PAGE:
The Baltimore Sun has been struggling recently. Heck, so has the entire newspaper industry.
In order to prop up flagging profits, the Sun has resorted to insane ads and putting ads behind a paywall. But during this weekend’s historic blizzard, they tried another tack: They took down the paywall and let curious readers browse as many articles as possible without paying.
“I think the ultimate mission for us is to inform the public in times of crisis,” Matt Bracken, director of audience engagement and development, told Poynter. “And this weekend’s weather certainly qualified in our opinion. It was a pretty easy decision for our staff to make.”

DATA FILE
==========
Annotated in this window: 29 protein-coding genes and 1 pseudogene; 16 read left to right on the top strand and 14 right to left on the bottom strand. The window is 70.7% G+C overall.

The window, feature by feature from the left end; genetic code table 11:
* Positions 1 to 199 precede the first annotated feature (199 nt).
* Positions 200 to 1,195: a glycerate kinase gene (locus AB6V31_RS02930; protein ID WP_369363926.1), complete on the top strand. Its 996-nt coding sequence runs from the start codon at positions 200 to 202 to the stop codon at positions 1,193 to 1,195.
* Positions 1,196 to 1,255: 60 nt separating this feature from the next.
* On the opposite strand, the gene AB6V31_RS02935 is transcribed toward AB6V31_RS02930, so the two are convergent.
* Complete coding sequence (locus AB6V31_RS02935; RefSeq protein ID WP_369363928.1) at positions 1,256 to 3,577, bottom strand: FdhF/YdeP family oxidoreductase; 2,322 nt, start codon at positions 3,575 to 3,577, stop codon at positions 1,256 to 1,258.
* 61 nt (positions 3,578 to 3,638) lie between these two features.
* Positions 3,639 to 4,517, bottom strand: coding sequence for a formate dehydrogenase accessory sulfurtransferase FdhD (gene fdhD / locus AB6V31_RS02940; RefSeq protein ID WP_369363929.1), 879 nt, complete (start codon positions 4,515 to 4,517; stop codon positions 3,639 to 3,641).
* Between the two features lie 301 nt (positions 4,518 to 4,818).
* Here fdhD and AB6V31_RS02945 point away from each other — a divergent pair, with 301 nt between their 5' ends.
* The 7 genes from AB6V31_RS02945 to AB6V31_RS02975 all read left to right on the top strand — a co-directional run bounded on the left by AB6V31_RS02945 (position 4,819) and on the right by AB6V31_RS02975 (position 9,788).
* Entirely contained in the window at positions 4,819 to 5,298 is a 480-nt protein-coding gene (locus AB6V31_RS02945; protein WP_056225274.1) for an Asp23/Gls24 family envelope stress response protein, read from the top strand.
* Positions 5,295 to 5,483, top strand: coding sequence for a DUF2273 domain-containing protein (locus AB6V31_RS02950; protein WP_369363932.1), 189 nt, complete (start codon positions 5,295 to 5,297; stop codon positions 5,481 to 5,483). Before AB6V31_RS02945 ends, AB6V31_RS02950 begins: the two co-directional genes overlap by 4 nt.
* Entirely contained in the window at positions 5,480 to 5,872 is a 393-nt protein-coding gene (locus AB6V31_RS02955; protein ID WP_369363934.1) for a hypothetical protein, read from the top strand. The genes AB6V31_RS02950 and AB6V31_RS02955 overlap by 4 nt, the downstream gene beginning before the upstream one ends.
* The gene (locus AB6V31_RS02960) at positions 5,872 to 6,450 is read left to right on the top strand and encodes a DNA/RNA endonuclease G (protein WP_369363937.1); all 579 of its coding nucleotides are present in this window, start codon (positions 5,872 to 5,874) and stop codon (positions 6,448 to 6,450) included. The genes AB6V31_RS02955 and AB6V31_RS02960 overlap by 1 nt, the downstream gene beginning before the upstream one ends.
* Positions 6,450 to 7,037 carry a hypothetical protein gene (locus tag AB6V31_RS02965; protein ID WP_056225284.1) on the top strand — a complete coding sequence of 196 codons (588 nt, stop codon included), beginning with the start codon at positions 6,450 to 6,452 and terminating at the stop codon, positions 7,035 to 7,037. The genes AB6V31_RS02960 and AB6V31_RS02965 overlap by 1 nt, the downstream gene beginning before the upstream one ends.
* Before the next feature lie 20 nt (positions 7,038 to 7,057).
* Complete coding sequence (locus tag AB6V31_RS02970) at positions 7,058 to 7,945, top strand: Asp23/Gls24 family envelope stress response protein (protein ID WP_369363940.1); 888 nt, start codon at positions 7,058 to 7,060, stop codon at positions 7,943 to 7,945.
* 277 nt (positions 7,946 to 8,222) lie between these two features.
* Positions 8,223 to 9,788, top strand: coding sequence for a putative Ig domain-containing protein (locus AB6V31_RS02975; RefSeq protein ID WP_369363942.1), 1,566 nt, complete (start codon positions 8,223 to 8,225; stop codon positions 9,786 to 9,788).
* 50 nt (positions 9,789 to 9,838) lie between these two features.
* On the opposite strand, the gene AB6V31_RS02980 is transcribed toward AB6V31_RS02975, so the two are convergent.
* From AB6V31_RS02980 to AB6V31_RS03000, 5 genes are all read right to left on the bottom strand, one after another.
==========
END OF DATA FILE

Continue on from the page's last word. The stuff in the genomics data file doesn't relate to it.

This strategy (which the Washington Post also adopted) had two benefits. It allowed readers to get up-to-date information on an on-going emergency situation without worrying about how to ration their pageviews — and it also meant that people stuck at home with nothing to do spent more time than usual reading the news; during the storm, pageviews were up 67 percent. The Sun also suspended the paywall during the Freddie Gray protests in April, and set a new traffic record in the process.